President Obama’s Sept. 8 jobs speech won’t butt heads with the first game of the 2011-12 NFL season, but it will run up against NBC’s pregame coverage. As such, the network’s NFL Kickoff 2011 show is heading to cable.
At 7 p.m. EDT Thursday, the president kicks off his sixth address on jobs since he took office. In order to clear the way for NBC to cover the speech, the NFL Kickoff show will air on NBCUniversal cable outlets USA Network, Versus, Syfy, and G4. NBC will join the pregame show in progress once its coverage of the speech has concluded.
If you’re a fan of Kid Rock and jobs creation, you’ll have to engage your DVR to record one of the evening’s broadcasts. NBC Sports’ pregame show will feature musical performances by Detroit’s self-proclaimed “Rock 'n' Roll Jesus,” as well as Lady Antebellum and Maroon 5.
The Saints and Packers will square off on NBC at 8:30 p.m. EDT. Given that the president is expected to wrap his remarks in around 60 minutes, the speech should not conflict with the broadcast in any way.
While the president will address a joint session of Congress as Bob Costas, Dan Patrick, and team are warming up the studio show, pregame is nothing to scoff at. Last year’s pre-kick coverage of the ‘Skins-Cowboys opener peaked at 19 million viewers, according to Nielsen. On average, Football Night in America drew 10 million viewers each week, rising to 15.5 million in the final 10 minutes before kickoff.
An aggregated count of viewers who tune in to any of the four NBCU nets is unlikely to top NBC’s ratings on Sept. 13, 2010, as fragmentation generally erodes overall deliveries.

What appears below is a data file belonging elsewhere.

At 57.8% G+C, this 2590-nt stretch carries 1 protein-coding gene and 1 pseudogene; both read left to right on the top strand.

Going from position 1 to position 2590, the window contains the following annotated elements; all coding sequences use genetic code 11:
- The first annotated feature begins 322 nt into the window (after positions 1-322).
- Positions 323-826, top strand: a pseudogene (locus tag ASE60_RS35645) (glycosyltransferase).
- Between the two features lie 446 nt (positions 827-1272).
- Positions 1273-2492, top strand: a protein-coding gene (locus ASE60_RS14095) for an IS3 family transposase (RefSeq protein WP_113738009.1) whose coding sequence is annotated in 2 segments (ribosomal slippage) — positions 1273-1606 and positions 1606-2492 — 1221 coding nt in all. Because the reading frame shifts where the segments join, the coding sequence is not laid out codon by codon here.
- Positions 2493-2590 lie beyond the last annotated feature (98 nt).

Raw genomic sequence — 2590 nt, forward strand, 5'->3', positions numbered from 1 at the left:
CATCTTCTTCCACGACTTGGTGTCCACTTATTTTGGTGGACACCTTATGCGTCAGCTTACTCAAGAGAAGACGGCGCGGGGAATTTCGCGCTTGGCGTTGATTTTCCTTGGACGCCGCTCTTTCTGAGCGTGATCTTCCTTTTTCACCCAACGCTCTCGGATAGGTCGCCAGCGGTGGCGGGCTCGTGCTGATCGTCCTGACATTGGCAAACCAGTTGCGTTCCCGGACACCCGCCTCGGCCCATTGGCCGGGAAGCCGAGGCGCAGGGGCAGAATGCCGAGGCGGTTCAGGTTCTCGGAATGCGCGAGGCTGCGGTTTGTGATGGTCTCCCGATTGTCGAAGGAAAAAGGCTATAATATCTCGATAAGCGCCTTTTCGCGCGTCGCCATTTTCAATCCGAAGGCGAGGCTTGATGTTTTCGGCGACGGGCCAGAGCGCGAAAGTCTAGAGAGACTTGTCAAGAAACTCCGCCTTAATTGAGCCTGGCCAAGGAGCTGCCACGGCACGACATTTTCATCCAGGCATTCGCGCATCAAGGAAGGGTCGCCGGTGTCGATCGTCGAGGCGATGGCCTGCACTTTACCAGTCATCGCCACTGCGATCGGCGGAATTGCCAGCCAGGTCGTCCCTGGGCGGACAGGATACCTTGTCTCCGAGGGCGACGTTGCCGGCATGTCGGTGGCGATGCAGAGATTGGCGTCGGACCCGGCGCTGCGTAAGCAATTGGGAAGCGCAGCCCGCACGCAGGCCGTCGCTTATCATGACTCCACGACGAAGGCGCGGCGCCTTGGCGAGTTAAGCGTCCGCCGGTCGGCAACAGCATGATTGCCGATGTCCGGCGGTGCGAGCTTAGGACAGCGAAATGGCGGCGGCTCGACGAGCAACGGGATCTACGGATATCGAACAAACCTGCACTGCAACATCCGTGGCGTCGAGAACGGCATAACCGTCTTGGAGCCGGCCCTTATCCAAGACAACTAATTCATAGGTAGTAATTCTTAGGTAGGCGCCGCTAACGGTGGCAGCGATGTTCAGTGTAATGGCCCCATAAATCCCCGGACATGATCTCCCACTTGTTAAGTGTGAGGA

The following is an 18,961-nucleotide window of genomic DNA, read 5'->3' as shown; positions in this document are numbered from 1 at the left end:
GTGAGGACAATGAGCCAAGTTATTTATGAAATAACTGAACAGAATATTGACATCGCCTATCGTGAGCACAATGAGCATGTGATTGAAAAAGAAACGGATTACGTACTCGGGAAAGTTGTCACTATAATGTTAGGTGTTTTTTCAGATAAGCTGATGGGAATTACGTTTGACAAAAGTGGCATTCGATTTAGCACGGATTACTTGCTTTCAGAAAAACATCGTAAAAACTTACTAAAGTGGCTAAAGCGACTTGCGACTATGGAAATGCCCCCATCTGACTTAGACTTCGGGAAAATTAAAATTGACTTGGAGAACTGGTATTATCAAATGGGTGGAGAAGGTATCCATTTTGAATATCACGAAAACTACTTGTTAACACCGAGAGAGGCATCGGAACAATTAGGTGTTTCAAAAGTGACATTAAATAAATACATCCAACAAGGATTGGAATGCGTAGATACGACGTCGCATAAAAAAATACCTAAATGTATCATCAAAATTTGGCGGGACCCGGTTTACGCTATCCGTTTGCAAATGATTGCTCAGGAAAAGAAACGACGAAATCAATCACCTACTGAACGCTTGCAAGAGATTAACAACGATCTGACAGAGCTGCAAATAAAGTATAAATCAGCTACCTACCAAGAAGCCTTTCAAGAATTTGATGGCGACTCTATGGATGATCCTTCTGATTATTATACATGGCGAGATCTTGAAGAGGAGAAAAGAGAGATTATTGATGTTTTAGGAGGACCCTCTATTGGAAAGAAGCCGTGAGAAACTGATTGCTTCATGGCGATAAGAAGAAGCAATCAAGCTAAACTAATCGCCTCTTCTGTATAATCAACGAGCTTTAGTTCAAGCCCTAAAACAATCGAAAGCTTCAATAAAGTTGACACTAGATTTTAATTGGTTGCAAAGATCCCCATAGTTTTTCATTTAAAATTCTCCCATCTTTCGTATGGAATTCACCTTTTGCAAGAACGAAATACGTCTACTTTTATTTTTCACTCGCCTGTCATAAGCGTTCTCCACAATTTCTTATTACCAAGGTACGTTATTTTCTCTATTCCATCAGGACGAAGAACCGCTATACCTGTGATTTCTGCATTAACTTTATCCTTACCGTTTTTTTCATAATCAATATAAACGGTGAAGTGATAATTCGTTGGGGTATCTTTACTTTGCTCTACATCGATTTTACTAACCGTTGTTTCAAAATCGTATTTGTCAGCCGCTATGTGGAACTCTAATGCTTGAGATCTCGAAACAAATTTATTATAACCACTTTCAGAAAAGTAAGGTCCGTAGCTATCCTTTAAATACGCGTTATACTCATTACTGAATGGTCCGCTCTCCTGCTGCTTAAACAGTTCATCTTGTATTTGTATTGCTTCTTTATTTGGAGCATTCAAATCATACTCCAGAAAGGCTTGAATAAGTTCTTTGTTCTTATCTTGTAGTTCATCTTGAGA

Naturally, by avoiding the game itself the president has sidestepped the greatest ratings challenge. Last year’s season opener drew a record 27.5 million viewers, and NBC fully expects to top that this time around. And while similar numbers of people have tuned in for previous addresses by Obama—25.6 million viewers tuned in for his March 28 speech about Libya and another 25.4 million watched on June 22 as the president declared an end to the war Afghanistan—it’s worth noting that those deliveries were scattered across as many as 11 broadcast and cable outlets.
Obama initially hoped to speak to the Congress on Wednesday night, but acquiesced to a request by House Speaker John Boehner to move his address up to the night of the 8th, thereby avoiding conflict with a scheduled debate among the eight Republican presidential candidates. The office-seekers will square off in a forum co-moderated by Brian Williams of NBC News and John F. Harris of Politico.
This won’t be the last time Football Night in America will have to deal with a little encroachment. Last season, a number of 4:15 p.m. games on CBS and Fox bled into NBC’s pregame show, and a new NFL rule that calls for all scores to be subject to review will likely add a few more minutes to each broadcast.